An Exploratory Study on the Outcomes of Influence Strategiesin Mobile Application Recommendations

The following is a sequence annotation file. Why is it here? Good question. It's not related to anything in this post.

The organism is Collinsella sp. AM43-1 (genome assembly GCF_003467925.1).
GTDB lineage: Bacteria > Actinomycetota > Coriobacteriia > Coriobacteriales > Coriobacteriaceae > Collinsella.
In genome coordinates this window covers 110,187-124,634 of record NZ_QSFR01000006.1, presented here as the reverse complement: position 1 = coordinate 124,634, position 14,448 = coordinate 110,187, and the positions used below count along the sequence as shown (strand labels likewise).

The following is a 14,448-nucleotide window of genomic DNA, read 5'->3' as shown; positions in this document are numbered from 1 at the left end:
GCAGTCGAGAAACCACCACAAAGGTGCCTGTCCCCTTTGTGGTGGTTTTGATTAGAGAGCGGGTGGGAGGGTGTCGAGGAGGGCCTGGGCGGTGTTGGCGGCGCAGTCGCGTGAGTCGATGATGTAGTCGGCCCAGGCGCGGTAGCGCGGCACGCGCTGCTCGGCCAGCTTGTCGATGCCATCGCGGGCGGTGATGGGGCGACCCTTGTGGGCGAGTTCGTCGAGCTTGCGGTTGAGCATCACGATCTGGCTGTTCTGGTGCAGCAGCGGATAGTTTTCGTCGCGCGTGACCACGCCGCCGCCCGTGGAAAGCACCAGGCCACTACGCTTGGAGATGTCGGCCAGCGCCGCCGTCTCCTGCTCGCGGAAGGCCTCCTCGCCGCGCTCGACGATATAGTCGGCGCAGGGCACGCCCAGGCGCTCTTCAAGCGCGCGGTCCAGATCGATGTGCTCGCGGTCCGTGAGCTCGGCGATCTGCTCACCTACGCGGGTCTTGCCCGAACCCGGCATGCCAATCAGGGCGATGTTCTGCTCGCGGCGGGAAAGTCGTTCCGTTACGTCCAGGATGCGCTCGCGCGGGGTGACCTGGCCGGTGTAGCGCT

The rapid growth in the mobile application market presents a significant challenge to find interesting and relevant applications for users. Recommendation systems deal with ends such as movies and consumer goods that are consumed by users where similarity between consumer tastes is generally taken into account. On the other hand, recommendation systems for mobile applications differ from traditional systems in terms of the characteristics of the ends they recommend. They present applications that are not just the ends for consumption but also means to reach various ends. In almost all application stores mobile applications are grouped under headings that employ consensus or authority influence strategies such as the most popular, most downloaded, editor's choice or applications of the day. However in the literature, there is limited information about the users' perception of such influence strategies and underlying factors that lie beyond the users' preferences. The traditional persuasion literature suggests that people are more likely to accept recommendations when the sources display persuasive messages during the interaction. However the effect of visibility modality in the display has not been extensively studied. The effects of visible and semi-visible persuasive messages are analyzed and compared in this study. The users' compliance with persuasive messages in the mobile application recommendation domain is examined. The question of how the persuadability of users affects their compliance is further explored.